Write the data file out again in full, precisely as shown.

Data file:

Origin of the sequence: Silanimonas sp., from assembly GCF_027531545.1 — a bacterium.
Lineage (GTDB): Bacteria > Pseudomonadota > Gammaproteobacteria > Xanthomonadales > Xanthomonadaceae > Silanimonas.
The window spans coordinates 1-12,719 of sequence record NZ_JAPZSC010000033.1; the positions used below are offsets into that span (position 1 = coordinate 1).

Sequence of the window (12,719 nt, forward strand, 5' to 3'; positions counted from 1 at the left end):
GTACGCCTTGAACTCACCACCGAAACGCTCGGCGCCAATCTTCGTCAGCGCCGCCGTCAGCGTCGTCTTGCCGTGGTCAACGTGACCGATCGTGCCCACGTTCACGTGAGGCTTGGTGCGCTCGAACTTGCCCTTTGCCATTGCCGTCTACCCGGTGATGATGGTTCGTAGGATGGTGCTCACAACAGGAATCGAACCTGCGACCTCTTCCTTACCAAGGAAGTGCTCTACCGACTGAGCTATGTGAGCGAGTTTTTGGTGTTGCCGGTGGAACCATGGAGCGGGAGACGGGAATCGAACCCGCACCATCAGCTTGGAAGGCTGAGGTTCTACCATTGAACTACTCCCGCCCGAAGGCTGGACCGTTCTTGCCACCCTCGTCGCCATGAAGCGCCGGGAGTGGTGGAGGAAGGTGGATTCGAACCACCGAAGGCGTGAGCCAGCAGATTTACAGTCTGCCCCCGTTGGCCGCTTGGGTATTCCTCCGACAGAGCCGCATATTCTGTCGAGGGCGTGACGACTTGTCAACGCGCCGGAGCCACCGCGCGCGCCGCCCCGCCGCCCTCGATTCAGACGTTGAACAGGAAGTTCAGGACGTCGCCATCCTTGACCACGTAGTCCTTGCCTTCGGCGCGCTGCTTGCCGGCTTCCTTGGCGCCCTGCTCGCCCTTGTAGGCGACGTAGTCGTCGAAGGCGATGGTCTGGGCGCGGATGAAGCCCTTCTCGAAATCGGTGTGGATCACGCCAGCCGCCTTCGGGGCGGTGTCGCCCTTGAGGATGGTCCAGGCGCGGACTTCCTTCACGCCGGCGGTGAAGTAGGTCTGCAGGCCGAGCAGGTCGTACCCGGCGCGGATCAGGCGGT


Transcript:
Origin of the sequence: Silanimonas sp., from assembly GCF_027531545.1 — a bacterium.
Lineage (GTDB): Bacteria > Pseudomonadota > Gammaproteobacteria > Xanthomonadales > Xanthomonadaceae > Silanimonas.
The window spans coordinates 1-12,719 of sequence record NZ_JAPZSC010000033.1; the positions used below are offsets into that span (position 1 = coordinate 1).

Sequence of the window (12,719 nt, forward strand, 5' to 3'; positions counted from 1 at the left end):
GTACGCCTTGAACTCACCACCGAAACGCTCGGCGCCAATCTTCGTCAGCGCCGCCGTCAGCGTCGTCTTGCCGTGGTCAACGTGACCGATCGTGCCCACGTTCACGTGAGGCTTGGTGCGCTCGAACTTGCCCTTTGCCATTGCCGTCTACCCGGTGATGATGGTTCGTAGGATGGTGCTCACAACAGGAATCGAACCTGCGACCTCTTCCTTACCAAGGAAGTGCTCTACCGACTGAGCTATGTGAGCGAGTTTTTGGTGTTGCCGGTGGAACCATGGAGCGGGAGACGGGAATCGAACCCGCACCATCAGCTTGGAAGGCTGAGGTTCTACCATTGAACTACTCCCGCCCGAAGGCTGGACCGTTCTTGCCACCCTCGTCGCCATGAAGCGCCGGGAGTGGTGGAGGAAGGTGGATTCGAACCACCGAAGGCGTGAGCCAGCAGATTTACAGTCTGCCCCCGTTGGCCGCTTGGGTATTCCTCCGACAGAGCCGCATATTCTGTCGAGGGCGTGACGACTTGTCAACGCGCCGGAGCCACCGCGCGCGCCGCCCCGCCGCCCTCGATTCAGACGTTGAACAGGAAGTTCAGGACGTCGCCATCCTTGACCACGTAGTCCTTGCCTTCGGCGCGCTGCTTGCCGGCTTCCTTGGCGCCCTGCTCGCCCTTGTAGGCGACGTAGTCGTCGAAGGCGATGGTCTGGGCGCGGATGAAGCCCTTCTCGAAATCGGTGTGGATCACGCCAGCCGCCTTCGGGGCGGTGTCGCCCTTGAGGATGGTCCAGGCGCGGACTTCCTTCACGCCGGCGGTGAAGTAGGTCTGCAGGCCGAGCAGGTCGTACCCGGCGCGGATCAGGCGGT